IST WCAM PROJECT: SMART AND SECURE VIDEO CODING
BASED ON CONTENT DETECTION
J. MEESSEN, C. PARISOT AND J-F. DELAIGLE
7000 Mons, Belgium
E-mail: Jerome.meessen@ multitel.be
C. LEBARZ AND D. NICHOLSON
Boulevard de Valmy
E-mail: Didier.nicholson@ fr.thalesgroup.com
This paper proposes an integrated solution for smart delivery of video surveillance data.
The system is developed within the IST project WCAM "Wireless Cameras and Audio-
Visual Seamless Networking" which is presented as well . The main feature of our
system is it includes smart video coding based on automatic scene analysis and
understanding. Specifically, the segmentation results are used for encoding regions of
interest (ROI) in Motion JPEG 2000 guarantying good quality for the semantically
relevant objects while keeping a low average data rate. Evaluation of different strategies
for JPEG 2000 ROI encoding based on segmentation is presented. We propose a ROI
coding strategy optimising the overall quality of the frames while keeping the average
data rate low enough for wireless video transmission.
One critical issue when transmitting video surveillance data is to guaranty
acceptable visual quality for the semantically relevant objects or events while
keeping the wireless conditions into account, i.e. restricted bandwidth and
transmission errors. Therefore, WCAM IST European project has linked image
analysis tools to the video encoding. This guaranties optimal quality on the
objects of interest that may appear in the video. Since usually only mobile
objects are important in video surveillance, the WCAM system will include
image analysis tools such as segmentation and object tracking for both vehicles
and people. As an example, change detection based on frame difference 
and/or reference images and segmentation using shape, colour or texture analysis
will output active frames and region of interest (ROI) that need to be encoded
with better quality and described by means of metadata, in the MPEG-7
2 IST WCAM objectives
The goal of the WCAM project is to study, develop and validate a wireless,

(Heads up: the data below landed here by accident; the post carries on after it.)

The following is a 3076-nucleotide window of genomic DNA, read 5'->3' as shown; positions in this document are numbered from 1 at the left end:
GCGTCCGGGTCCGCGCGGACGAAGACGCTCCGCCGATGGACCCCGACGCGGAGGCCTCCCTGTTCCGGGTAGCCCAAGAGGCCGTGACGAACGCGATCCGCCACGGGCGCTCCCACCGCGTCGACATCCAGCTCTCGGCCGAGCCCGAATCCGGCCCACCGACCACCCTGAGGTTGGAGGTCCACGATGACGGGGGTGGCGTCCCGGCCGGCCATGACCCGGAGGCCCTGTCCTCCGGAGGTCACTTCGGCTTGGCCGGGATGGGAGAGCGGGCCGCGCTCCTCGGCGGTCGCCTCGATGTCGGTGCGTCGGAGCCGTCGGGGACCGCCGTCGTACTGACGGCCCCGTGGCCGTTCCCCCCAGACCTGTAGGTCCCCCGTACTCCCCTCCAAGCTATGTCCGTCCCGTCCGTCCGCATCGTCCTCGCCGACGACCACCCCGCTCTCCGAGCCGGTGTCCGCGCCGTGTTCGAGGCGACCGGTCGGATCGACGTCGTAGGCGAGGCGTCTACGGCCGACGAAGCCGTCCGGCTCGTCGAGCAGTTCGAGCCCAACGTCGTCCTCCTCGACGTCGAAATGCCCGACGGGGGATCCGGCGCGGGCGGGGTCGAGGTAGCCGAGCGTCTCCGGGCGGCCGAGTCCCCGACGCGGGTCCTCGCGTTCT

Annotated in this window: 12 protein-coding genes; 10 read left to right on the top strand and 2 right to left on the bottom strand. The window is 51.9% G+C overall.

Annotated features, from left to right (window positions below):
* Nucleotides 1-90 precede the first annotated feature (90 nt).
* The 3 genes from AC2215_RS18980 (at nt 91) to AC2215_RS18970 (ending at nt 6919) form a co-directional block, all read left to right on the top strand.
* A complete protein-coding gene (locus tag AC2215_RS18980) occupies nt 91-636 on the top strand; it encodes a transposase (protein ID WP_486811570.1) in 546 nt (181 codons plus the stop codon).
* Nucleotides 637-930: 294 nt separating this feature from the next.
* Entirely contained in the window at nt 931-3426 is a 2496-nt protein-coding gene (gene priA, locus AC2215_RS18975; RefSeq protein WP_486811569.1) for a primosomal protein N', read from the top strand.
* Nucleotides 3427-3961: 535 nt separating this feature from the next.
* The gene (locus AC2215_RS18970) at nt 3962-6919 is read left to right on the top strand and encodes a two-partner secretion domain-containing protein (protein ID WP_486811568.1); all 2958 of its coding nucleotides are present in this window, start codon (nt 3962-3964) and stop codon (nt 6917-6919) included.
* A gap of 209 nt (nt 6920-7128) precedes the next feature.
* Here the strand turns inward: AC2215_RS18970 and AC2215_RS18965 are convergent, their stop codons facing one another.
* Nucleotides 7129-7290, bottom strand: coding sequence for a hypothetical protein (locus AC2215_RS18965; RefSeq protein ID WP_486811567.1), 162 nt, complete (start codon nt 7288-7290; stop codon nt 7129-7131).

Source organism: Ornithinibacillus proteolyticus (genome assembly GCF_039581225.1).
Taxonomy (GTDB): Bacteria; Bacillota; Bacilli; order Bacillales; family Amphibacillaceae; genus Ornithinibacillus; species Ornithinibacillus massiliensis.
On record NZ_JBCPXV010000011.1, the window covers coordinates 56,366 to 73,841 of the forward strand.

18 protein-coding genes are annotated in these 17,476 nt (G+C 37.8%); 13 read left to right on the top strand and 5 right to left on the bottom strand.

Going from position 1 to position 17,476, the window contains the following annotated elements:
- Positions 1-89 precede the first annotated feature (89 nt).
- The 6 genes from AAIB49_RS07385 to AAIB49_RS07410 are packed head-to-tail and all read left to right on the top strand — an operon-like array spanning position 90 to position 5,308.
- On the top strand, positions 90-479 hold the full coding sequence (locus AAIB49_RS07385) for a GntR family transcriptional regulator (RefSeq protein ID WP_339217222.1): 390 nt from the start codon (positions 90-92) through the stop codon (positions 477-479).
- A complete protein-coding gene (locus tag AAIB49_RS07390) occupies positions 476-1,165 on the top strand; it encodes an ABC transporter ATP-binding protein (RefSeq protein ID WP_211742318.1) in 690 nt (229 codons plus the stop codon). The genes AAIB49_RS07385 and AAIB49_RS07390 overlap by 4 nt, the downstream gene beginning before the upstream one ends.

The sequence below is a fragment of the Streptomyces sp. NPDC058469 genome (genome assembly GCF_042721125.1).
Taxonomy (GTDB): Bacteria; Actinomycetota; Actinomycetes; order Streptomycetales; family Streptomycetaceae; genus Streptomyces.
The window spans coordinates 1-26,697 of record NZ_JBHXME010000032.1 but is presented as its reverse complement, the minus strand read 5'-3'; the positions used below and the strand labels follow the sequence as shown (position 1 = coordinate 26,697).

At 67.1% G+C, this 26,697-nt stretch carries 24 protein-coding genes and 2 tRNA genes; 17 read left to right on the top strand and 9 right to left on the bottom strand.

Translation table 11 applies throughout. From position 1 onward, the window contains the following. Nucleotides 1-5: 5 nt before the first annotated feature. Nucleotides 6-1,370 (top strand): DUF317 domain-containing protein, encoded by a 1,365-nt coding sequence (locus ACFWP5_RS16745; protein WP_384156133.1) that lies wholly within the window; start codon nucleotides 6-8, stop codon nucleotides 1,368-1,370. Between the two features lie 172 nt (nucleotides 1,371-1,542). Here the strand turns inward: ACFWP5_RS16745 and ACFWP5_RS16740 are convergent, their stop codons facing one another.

seamless and secured end-to-end networked audio-visual system. This new
project, started in January 2004, focuses on the technology convergence between
video surveillance and multimedia content distribution over the Internet.
Therefore, in this IST project, the video content is encoded in emerging content
formats: Motion JPEG 2000 and MPEG-4 AVC/H.264, and transmitted through
wireless LAN to different types of decoding platforms like PDA’s and Set Top
Boxes. While robust wireless transmission is taken into account, the video
content will also be secured using a Digital Right Management system (DRM).
Privacy issues are also addressed by selective protection of sensitive frame
3 Automatic Scene Analysis
The goal of the scene analysis module is to detect and track regions of
interest of the video stream in order to both generate metadata describing the
relevant events for the surveillance application and provide information for the
coding module optimization. Examples of data that can be exploited by the
coding module (either Motion JPEG2000 or H.264) include the masks of the
detected objects in each frame, an estimation of the correspondence between
objects of two consecutive frames and an estimation of the objects motion in
order to reduce the block-matching complexity of H.264. These data can be used
to optimize the coding process complexity but more than that, to optimize the
video stream coding representation.
Regions of interest are found with a real-time statistical segmentation
module. The algorithm is based on a mixture of Gaussians modeling of the
luminance for each pixel of the background [10,11,12]. The main advantage of
this technique is that it can automatically deal with backgrounds that have